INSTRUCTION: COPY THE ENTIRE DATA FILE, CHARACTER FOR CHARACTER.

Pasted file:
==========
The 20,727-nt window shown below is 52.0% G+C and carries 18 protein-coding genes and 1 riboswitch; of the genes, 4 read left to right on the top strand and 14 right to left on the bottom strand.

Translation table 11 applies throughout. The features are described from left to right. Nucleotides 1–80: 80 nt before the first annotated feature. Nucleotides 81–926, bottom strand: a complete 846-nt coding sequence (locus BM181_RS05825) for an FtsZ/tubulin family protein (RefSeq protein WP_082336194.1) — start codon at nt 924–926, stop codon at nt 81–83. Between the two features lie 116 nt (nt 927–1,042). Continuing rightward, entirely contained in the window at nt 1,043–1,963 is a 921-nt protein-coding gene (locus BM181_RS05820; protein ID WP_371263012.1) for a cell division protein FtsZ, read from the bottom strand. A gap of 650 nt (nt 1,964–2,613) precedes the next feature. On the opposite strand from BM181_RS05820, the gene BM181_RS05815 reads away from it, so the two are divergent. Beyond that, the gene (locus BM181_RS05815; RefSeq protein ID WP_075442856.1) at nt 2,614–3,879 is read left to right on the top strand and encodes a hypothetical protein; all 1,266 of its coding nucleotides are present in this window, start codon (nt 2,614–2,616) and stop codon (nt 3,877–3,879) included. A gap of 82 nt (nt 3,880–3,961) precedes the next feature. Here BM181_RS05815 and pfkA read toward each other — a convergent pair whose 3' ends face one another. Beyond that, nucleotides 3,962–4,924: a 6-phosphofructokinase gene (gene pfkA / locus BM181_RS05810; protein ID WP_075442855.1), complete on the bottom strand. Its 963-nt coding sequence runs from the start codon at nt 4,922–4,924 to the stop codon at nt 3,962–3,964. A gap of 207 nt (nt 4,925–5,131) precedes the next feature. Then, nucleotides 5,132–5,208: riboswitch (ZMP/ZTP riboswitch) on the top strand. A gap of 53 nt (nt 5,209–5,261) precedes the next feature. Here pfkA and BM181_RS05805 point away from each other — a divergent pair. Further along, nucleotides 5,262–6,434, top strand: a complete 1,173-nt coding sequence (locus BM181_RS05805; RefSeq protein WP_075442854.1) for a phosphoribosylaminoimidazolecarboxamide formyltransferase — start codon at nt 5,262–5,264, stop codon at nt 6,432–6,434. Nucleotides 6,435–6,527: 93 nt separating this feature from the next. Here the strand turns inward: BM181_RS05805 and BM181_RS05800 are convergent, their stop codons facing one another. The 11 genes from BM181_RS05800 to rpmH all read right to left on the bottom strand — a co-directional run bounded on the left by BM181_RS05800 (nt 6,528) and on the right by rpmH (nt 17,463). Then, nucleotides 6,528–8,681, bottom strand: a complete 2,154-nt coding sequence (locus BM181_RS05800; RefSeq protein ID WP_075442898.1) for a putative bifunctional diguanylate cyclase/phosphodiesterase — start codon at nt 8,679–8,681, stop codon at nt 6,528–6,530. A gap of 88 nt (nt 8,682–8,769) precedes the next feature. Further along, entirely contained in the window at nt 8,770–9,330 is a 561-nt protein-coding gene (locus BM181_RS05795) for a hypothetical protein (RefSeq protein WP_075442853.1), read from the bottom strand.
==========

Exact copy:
The 20,727-nt window shown below is 52.0% G+C and carries 18 protein-coding genes and 1 riboswitch; of the genes, 4 read left to right on the top strand and 14 right to left on the bottom strand.

Translation table 11 applies throughout. The features are described from left to right. Nucleotides 1–80: 80 nt before the first annotated feature. Nucleotides 81–926, bottom strand: a complete 846-nt coding sequence (locus BM181_RS05825) for an FtsZ/tubulin family protein (RefSeq protein WP_082336194.1) — start codon at nt 924–926, stop codon at nt 81–83. Between the two features lie 116 nt (nt 927–1,042). Continuing rightward, entirely contained in the window at nt 1,043–1,963 is a 921-nt protein-coding gene (locus BM181_RS05820; protein ID WP_371263012.1) for a cell division protein FtsZ, read from the bottom strand. A gap of 650 nt (nt 1,964–2,613) precedes the next feature. On the opposite strand from BM181_RS05820, the gene BM181_RS05815 reads away from it, so the two are divergent. Beyond that, the gene (locus BM181_RS05815; RefSeq protein ID WP_075442856.1) at nt 2,614–3,879 is read left to right on the top strand and encodes a hypothetical protein; all 1,266 of its coding nucleotides are present in this window, start codon (nt 2,614–2,616) and stop codon (nt 3,877–3,879) included. A gap of 82 nt (nt 3,880–3,961) precedes the next feature. Here BM181_RS05815 and pfkA read toward each other — a convergent pair whose 3' ends face one another. Beyond that, nucleotides 3,962–4,924: a 6-phosphofructokinase gene (gene pfkA / locus BM181_RS05810; protein ID WP_075442855.1), complete on the bottom strand. Its 963-nt coding sequence runs from the start codon at nt 4,922–4,924 to the stop codon at nt 3,962–3,964. A gap of 207 nt (nt 4,925–5,131) precedes the next feature. Then, nucleotides 5,132–5,208: riboswitch (ZMP/ZTP riboswitch) on the top strand. A gap of 53 nt (nt 5,209–5,261) precedes the next feature. Here pfkA and BM181_RS05805 point away from each other — a divergent pair. Further along, nucleotides 5,262–6,434, top strand: a complete 1,173-nt coding sequence (locus BM181_RS05805; RefSeq protein WP_075442854.1) for a phosphoribosylaminoimidazolecarboxamide formyltransferase — start codon at nt 5,262–5,264, stop codon at nt 6,432–6,434. Nucleotides 6,435–6,527: 93 nt separating this feature from the next. Here the strand turns inward: BM181_RS05805 and BM181_RS05800 are convergent, their stop codons facing one another. The 11 genes from BM181_RS05800 to rpmH all read right to left on the bottom strand — a co-directional run bounded on the left by BM181_RS05800 (nt 6,528) and on the right by rpmH (nt 17,463). Then, nucleotides 6,528–8,681, bottom strand: a complete 2,154-nt coding sequence (locus BM181_RS05800; RefSeq protein ID WP_075442898.1) for a putative bifunctional diguanylate cyclase/phosphodiesterase — start codon at nt 8,679–8,681, stop codon at nt 6,528–6,530. A gap of 88 nt (nt 8,682–8,769) precedes the next feature. Further along, entirely contained in the window at nt 8,770–9,330 is a 561-nt protein-coding gene (locus BM181_RS05795) for a hypothetical protein (RefSeq protein WP_075442853.1), read from the bottom strand.